Are You Confusing Your Body By Eating the Wrong Foods?

Many of us are blessed to live in a world of abundance. Where every type of food is available at any time of the day or night, regardless of where it came from.

Although, it seems like having an abundance of available food would be a good thing, it may not actually be the best practice for our health.

Here’s why…

Each ecosystem around the world has exactly the right amount of sunshine, rainfall, and specific types of soil for its plant species to thrive. And every animal within that ecosystem is in harmony with the plants and is thriving as well.

Except, it seems, for us modern humans.

We have given ourselves all of the creature comforts of a warm home and shelter, but we have neglected to keep ourselves in alignment with our surrounding environment and it is showing up in our high rates of disease.

Where I live in the northeastern United States, palm trees, banana trees, and coconuts cannot grow, or at least they cannot grow healthy here unless they are kept in a carefully controlled environment. Tropical and subtropical trees cannot thrive in a temperate climate because they wouldn’t have the elements needed to sustain their growth.

If I live in a temperate climate like New York State, and I eat food that comes from a tropical environment like Costa Rica, it can throw me, and my endocrine system, out of balance.

Eating foods from all over the world sends mixed messages to the pineal gland and to our entire endocrine system about where we are.

If you are a little confused, let’s take a closer look at how eating foods grown outside of your climate can negatively affect your endocrine system and your health.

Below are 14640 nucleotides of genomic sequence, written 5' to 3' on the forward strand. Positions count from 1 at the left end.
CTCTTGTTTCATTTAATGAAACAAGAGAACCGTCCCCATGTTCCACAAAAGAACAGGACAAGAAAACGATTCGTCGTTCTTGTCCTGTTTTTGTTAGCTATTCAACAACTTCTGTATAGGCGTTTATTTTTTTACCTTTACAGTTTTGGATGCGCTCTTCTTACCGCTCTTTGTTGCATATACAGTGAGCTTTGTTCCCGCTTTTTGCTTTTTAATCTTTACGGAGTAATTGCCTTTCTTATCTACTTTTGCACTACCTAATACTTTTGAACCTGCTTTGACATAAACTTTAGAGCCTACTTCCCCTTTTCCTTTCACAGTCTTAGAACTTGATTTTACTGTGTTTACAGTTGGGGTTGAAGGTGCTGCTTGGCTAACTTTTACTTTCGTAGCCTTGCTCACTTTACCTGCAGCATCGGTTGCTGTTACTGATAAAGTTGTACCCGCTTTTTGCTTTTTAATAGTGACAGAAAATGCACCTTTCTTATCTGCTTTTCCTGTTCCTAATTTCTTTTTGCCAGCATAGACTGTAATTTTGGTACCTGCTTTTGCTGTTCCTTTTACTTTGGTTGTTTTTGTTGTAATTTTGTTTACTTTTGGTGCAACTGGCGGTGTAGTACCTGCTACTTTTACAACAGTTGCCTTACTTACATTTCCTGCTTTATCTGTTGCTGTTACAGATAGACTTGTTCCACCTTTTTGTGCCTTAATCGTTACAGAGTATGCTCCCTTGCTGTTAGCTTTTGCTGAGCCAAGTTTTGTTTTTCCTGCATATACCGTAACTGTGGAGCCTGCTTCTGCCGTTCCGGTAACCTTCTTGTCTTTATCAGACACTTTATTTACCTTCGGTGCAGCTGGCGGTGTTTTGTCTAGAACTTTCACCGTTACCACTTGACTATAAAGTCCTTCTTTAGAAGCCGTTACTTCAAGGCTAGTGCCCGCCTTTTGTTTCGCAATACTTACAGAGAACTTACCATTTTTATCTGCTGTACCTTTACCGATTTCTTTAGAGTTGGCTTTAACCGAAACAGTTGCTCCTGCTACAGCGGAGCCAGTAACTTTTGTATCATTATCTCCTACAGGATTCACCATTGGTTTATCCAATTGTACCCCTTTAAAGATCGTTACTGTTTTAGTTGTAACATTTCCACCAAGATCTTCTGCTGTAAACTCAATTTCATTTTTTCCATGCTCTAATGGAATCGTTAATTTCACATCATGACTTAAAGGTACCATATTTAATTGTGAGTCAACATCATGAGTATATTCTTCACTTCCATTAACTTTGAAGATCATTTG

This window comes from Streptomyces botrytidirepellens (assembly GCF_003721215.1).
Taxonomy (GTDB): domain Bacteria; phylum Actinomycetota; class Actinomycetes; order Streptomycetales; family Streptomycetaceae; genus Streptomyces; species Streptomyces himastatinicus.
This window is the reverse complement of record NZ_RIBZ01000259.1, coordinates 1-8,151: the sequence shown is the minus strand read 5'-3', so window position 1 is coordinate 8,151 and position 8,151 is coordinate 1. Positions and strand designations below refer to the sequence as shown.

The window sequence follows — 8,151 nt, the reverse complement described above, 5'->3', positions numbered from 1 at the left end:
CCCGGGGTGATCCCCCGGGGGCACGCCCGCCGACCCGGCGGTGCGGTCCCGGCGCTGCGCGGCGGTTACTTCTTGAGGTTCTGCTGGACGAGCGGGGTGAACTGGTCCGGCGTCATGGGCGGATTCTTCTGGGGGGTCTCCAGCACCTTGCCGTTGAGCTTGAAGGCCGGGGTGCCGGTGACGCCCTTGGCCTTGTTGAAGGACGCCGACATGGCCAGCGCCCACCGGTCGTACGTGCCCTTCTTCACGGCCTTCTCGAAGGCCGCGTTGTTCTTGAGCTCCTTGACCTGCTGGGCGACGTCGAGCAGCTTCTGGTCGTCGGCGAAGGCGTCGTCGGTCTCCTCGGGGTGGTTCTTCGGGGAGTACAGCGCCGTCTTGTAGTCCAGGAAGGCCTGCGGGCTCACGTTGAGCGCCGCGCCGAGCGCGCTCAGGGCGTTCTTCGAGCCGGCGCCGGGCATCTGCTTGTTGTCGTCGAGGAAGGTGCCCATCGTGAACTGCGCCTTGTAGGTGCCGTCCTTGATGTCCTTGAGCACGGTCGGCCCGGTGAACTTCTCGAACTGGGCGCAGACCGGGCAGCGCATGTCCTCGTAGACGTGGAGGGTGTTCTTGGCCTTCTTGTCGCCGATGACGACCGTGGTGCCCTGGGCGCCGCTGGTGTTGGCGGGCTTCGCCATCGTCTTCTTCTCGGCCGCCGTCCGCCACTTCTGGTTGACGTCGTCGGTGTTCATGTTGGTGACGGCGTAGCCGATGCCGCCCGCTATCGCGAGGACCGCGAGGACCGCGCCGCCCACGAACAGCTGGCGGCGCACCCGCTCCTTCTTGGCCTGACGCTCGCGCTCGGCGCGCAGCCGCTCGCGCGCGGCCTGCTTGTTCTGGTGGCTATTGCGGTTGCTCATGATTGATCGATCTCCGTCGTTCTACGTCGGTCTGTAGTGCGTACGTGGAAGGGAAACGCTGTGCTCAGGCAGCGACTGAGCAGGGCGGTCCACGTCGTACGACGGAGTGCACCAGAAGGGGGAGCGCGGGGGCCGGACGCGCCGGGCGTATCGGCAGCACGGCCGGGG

Your pineal gland is the pea-sized gland that sits in the center of your brain. It lives on the endocrine system and is considered your Global Positioning System (GPS) or internal compass, and it controls your body’s clock as well. The pineal gland takes in sunlight, temperature, and environmental factors, and regulates your body’s circadian rhythms.

The circadian rhythm is responsible for:

  • sleeping and waking patterns
  • endocrine functions
  • hormone production
  • digestion and regulation of nutrition
  • cell regeneration
  • and many other processes in the body

Disruption of the circadian rhythm leads to insomnia, impaired glucose absorption, diabetes, heart disease, cancer, obesity, depression, and decreased life expectancy.[1]

Regulation of your circadian rhythm requires having access to sunlight and moonlight and eating foods from your environment.

Plants require light to grow. The amount of light the plants are exposed to regulate the amount of carbohydrates and sugars the plant contains. When you eat plants, you are eating transmuted sunlight. If you are living in one type of environment/climate and are eating foods from an entirely different environment/climate, your body is receiving mixed messages about where it is. This can disrupt the timing and flow of the natural circadian rhythms in the body.